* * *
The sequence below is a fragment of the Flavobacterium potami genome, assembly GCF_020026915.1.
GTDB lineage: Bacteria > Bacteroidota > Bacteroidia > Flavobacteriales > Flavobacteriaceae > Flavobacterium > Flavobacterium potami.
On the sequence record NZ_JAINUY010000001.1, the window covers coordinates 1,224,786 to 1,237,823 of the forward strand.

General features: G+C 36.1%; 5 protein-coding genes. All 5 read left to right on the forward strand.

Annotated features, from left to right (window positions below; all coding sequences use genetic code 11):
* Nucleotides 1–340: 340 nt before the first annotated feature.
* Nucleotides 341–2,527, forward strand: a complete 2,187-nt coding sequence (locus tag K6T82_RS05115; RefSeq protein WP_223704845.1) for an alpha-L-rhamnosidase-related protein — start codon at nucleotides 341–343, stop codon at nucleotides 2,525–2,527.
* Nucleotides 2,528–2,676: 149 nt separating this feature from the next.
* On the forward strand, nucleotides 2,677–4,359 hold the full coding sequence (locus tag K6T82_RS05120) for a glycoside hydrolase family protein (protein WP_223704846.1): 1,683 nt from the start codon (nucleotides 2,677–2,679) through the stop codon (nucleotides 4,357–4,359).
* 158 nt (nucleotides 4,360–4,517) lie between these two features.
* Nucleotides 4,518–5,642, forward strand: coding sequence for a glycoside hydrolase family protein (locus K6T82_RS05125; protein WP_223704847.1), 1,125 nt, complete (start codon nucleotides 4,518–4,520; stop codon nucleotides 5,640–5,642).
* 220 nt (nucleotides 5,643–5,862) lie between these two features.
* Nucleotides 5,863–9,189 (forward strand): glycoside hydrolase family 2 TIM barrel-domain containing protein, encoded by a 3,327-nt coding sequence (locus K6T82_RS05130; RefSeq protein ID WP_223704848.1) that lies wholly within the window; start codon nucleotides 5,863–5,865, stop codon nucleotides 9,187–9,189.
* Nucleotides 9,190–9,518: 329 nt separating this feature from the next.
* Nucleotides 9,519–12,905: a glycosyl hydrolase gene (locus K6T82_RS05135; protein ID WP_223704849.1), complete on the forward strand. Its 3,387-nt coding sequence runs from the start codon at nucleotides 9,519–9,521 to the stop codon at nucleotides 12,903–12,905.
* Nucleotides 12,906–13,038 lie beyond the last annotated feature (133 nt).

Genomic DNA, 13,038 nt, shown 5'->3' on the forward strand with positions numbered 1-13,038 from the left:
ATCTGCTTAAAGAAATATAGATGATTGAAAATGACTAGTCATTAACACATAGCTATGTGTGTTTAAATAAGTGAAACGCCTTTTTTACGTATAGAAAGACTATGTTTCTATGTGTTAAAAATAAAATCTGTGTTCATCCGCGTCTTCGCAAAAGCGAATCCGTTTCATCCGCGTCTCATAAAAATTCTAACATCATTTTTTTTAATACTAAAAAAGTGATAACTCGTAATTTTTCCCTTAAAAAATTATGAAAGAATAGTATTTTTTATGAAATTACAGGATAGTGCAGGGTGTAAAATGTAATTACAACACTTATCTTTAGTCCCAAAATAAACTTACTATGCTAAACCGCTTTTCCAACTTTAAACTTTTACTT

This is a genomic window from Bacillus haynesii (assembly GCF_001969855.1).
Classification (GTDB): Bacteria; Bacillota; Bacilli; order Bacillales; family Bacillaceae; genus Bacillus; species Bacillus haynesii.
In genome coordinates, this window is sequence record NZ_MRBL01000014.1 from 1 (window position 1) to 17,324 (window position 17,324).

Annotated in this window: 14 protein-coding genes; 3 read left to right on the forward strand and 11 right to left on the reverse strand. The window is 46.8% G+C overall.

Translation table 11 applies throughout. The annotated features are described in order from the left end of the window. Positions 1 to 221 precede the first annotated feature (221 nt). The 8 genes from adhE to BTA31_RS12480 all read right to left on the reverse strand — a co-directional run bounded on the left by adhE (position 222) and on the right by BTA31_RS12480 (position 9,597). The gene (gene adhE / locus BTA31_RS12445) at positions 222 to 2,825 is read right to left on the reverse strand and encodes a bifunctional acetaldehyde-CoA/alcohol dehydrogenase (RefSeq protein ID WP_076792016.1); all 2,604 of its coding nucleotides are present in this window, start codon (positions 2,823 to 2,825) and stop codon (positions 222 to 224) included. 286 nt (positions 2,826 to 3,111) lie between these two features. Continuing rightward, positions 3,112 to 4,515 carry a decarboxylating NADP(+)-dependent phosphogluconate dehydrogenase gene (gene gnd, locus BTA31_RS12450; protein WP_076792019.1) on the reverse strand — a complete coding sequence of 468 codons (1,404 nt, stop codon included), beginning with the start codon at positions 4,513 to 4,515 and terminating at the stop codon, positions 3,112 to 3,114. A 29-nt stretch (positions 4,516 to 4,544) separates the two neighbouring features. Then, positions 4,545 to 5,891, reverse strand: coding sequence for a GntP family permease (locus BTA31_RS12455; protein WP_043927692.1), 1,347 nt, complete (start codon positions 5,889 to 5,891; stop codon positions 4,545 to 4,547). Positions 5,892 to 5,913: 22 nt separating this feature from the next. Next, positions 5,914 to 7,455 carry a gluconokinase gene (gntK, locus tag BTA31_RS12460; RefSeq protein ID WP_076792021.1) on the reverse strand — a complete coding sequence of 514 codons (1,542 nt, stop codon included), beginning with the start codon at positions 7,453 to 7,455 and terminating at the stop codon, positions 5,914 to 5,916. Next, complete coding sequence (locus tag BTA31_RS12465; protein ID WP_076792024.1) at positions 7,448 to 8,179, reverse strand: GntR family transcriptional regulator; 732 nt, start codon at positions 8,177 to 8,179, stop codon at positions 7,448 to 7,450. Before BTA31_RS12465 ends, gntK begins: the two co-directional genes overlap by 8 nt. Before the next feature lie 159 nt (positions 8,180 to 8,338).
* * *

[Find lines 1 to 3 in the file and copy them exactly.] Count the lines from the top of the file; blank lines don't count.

The sequence below is a fragment of the Flavobacterium potami genome, assembly GCF_020026915.1.
GTDB lineage: Bacteria > Bacteroidota > Bacteroidia > Flavobacteriales > Flavobacteriaceae > Flavobacterium > Flavobacterium potami.
On the sequence record NZ_JAINUY010000001.1, the window covers coordinates 1,224,786 to 1,237,823 of the forward strand.